Walz seeks millions in federal money for area
Prospects for funding aren’t good, congressman says
By Edward Felker
WASHINGTON — Rep. Tim Walz, D-Mankato, on Tuesday released a list of 47 "earmark" projects for which he has requested $211.5 million in 2009 appropriations, ranging from large highway and flood control projects to small, nonprofit social service programs.
The list includes $11.7 million for projects in Rochester, topped by $4.5 million for dredging Lake Zumbro and $4 million to extend 55th Street.
The congressman’s major roads request was for $20 million for six projects on U.S. 14 in Blue Earth, Nicollet, Waseca and Winona counties. "On the transportation side, Highway 14 is our No. 1 priority," he told reporters during a conference call.
Other regional requests include $35 million for the Lewis and Clark Rural Water System in southwestern Minnesota, northeastern Iowa and eastern South Dakota and a combined $70 million for Upper Mississippi river navigation and restoration projects. Those requests will overlap with similar requests from lawmakers representing states affected by those projects.
Walz is also seeking to direct $23.6 million to five Minnesota National Guard projects, including $16.6 million for the guard’s Mankato field maintenance facility and another $1 million for remodeling the Winona Army Reserve Center into a new veteran’s center.
In response to last August’s floods in southeastern Minnesota, Walz requested nearly $7.5 million for eight flood mitigation projects in Owatonna and another $656,600 for modernization of flood maps covering eight southeastern counties.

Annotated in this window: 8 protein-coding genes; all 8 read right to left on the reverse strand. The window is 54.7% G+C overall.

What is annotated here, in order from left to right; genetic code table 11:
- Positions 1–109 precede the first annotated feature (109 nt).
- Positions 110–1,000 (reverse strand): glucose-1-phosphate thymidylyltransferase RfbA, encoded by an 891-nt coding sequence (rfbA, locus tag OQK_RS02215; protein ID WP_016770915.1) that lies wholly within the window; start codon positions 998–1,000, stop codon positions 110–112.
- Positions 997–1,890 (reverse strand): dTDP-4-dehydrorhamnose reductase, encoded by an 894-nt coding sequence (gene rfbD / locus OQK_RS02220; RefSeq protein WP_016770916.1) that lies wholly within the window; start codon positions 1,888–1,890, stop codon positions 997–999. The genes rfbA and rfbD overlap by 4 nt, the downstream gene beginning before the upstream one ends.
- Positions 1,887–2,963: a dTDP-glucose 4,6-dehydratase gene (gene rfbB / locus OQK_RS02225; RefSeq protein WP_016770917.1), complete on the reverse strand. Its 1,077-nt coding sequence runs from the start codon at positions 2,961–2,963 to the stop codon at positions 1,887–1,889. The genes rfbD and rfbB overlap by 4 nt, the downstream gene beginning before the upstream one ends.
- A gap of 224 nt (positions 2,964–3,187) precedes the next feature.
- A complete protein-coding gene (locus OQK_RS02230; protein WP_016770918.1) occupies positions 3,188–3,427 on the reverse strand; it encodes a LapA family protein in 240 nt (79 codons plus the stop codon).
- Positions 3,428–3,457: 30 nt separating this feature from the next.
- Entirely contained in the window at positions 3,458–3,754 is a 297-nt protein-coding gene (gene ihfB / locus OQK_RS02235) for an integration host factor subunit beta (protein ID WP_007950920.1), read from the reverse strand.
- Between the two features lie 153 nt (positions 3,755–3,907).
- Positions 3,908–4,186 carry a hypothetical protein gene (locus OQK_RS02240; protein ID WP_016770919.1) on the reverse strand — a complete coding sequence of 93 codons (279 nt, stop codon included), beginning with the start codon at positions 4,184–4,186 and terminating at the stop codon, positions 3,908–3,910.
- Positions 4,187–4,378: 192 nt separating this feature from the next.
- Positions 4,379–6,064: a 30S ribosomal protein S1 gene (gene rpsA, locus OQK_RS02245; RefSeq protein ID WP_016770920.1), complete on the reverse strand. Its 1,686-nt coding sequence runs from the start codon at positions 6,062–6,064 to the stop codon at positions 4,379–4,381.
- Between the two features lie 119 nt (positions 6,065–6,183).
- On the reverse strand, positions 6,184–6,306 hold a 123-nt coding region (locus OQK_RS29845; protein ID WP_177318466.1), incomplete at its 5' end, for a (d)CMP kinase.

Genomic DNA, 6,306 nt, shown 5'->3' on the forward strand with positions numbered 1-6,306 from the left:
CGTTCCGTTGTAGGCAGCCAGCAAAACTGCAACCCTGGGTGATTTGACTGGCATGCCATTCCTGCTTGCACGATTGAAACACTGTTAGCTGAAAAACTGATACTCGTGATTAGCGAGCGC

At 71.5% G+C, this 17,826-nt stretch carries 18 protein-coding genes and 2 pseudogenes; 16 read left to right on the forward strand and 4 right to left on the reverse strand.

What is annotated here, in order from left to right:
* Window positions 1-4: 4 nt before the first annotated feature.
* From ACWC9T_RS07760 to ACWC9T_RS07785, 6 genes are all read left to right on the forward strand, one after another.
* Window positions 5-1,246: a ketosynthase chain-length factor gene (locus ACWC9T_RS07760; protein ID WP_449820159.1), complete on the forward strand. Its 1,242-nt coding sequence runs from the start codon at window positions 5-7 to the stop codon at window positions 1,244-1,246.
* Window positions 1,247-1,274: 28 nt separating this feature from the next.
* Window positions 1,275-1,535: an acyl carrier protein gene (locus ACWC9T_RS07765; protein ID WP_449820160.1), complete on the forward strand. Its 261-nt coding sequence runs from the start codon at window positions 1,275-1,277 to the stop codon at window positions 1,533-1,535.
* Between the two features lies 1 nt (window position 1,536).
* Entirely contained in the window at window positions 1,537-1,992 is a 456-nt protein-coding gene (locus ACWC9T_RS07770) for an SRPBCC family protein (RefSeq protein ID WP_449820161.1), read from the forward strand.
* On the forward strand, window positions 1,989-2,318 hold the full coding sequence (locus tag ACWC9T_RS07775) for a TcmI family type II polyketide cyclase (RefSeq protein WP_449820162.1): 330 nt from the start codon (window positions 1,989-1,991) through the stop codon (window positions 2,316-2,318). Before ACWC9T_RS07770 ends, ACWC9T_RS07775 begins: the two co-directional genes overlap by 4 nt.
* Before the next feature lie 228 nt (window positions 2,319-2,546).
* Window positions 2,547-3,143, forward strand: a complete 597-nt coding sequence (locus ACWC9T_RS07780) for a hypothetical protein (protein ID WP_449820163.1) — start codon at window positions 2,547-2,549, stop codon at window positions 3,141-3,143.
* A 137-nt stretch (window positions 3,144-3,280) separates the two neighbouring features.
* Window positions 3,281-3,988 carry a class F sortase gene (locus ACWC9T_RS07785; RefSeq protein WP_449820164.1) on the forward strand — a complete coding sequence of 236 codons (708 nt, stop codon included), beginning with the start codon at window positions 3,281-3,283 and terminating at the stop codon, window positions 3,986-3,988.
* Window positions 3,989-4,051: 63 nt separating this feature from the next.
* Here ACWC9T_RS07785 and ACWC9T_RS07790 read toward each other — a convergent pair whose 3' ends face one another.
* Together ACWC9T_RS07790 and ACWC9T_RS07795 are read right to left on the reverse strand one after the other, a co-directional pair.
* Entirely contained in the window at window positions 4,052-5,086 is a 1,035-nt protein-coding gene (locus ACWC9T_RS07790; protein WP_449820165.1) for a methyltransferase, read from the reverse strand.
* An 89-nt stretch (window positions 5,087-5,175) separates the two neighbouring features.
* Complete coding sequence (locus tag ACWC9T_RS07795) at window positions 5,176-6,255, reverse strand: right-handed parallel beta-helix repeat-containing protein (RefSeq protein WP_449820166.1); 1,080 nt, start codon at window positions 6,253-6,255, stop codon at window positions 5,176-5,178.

Walz requested $3 million for the National Child Protection Training Center at Winona State University, which he has championed. Walz this year sought a House inquiry into the Justice Department decision to pass over the center’s funding request in 2007 in favor of lower-ranked applications.
Walz said all of the projects were requested by elected officials or executives of nonprofits.
Walz said he "felt very strongly" about transparency in the earmark process, which has become a political flashpoint in Washington. Still, he initially released the list, as he did last year, without the amounts he requested. Late in the day, however, he reversed course in response to requests by reporters for details and posted a full list with amounts at his Web site, www.walz.house.gov.
His spokeswoman Meredith Salsbery said he released the amounts as an extra step to be open about the projects and said that lawmakers are not obligated by House rules to release earmarks information.
Walz acknowledged that the prospects for his requests are not good, given the negative publicity about earmark scandals and President Bush’s pledge to veto appropriations bills that exceed his 2009 budget proposal and do not cut total earmarks from 2008 levels. Last year lawmakers approved 11,610 projects sought by lawmakers at a cost of $17.2 billion, according to the watchdog group Citizens Against Government Waste.
Of those, 464 projects worth $3.4 billion were not disclosed prior to approval by Congress. With 21 projects worth $9.8 million last year, Walz ranked 339th in the House out of 434.
A number of lawmakers, including Rep. John Kline, R-Lakeville, have said they will not request earmarks this year, and the three major party presidential candidates have endorsed a one-year moratorium. This is Kline’s second year without requesting earmark projects.
Walz said he will continue to seek the money he outlined Tuesday but has told intended recipients they should not plan on approval, and if any are approved, they will likely be at lower amounts than requested.
"We’re still optimistic, but we tell people not to count on it. They’re going to have to do their budgeting accordingly without this ability to be there (for them)," he said.